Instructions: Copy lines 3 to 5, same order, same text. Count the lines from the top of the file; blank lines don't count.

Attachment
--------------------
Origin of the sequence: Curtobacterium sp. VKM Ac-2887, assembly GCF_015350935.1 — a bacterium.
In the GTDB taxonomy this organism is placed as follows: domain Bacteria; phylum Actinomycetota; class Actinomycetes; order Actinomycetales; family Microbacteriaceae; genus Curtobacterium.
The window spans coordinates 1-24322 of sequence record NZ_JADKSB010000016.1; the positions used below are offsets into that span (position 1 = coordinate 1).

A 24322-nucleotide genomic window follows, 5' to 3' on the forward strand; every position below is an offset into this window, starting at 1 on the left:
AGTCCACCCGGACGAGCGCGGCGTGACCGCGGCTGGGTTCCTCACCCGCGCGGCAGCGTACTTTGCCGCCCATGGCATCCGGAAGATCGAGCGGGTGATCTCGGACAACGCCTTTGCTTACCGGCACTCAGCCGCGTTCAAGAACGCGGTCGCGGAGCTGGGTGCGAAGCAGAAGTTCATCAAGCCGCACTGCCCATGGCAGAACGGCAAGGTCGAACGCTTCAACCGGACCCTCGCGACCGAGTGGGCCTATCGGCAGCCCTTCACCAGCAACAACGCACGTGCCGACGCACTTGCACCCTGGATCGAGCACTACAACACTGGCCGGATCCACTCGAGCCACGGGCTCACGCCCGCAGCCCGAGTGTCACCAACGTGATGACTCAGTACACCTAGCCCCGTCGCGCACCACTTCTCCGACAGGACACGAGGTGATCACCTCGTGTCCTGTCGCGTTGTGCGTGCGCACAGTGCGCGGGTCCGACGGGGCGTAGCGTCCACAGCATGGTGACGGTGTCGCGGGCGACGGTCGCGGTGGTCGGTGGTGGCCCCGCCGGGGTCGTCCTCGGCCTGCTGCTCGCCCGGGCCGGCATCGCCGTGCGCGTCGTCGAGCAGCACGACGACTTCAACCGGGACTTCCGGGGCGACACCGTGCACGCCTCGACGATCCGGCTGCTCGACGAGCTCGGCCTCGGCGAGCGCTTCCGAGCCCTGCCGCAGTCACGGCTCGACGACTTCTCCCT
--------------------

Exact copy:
The window spans coordinates 1-24322 of sequence record NZ_JADKSB010000016.1; the positions used below are offsets into that span (position 1 = coordinate 1).

A 24322-nucleotide genomic window follows, 5' to 3' on the forward strand; every position below is an offset into this window, starting at 1 on the left:
AGTCCACCCGGACGAGCGCGGCGTGACCGCGGCTGGGTTCCTCACCCGCGCGGCAGCGTACTTTGCCGCCCATGGCATCCGGAAGATCGAGCGGGTGATCTCGGACAACGCCTTTGCTTACCGGCACTCAGCCGCGTTCAAGAACGCGGTCGCGGAGCTGGGTGCGAAGCAGAAGTTCATCAAGCCGCACTGCCCATGGCAGAACGGCAAGGTCGAACGCTTCAACCGGACCCTCGCGACCGAGTGGGCCTATCGGCAGCCCTTCACCAGCAACAACGCACGTGCCGACGCACTTGCACCCTGGATCGAGCACTACAACACTGGCCGGATCCACTCGAGCCACGGGCTCACGCCCGCAGCCCGAGTGTCACCAACGTGATGACTCAGTACACCTAGCCCCGTCGCGCACCACTTCTCCGACAGGACACGAGGTGATCACCTCGTGTCCTGTCGCGTTGTGCGTGCGCACAGTGCGCGGGTCCGACGGGGCGTAGCGTCCACAGCATGGTGACGGTGTCGCGGGCGACGGTCGCGGTGGTCGGTGGTGGCCCCGCCGGGGTCGTCCTCGGCCTGCTGCTCGCCCGGGCCGGCATCGCCGTGCGCGTCGTCGAGCAGCACGACGACTTCAACCGGGACTTCCGGGGCGACACCGTGCACGCCTCGACGATCCGGCTGCTCGACGAGCTCGGCCTCGGCGAGCGCTTCCGAGCCCTGCCGCAGTCACGGCTCGACGACTTCTCCCT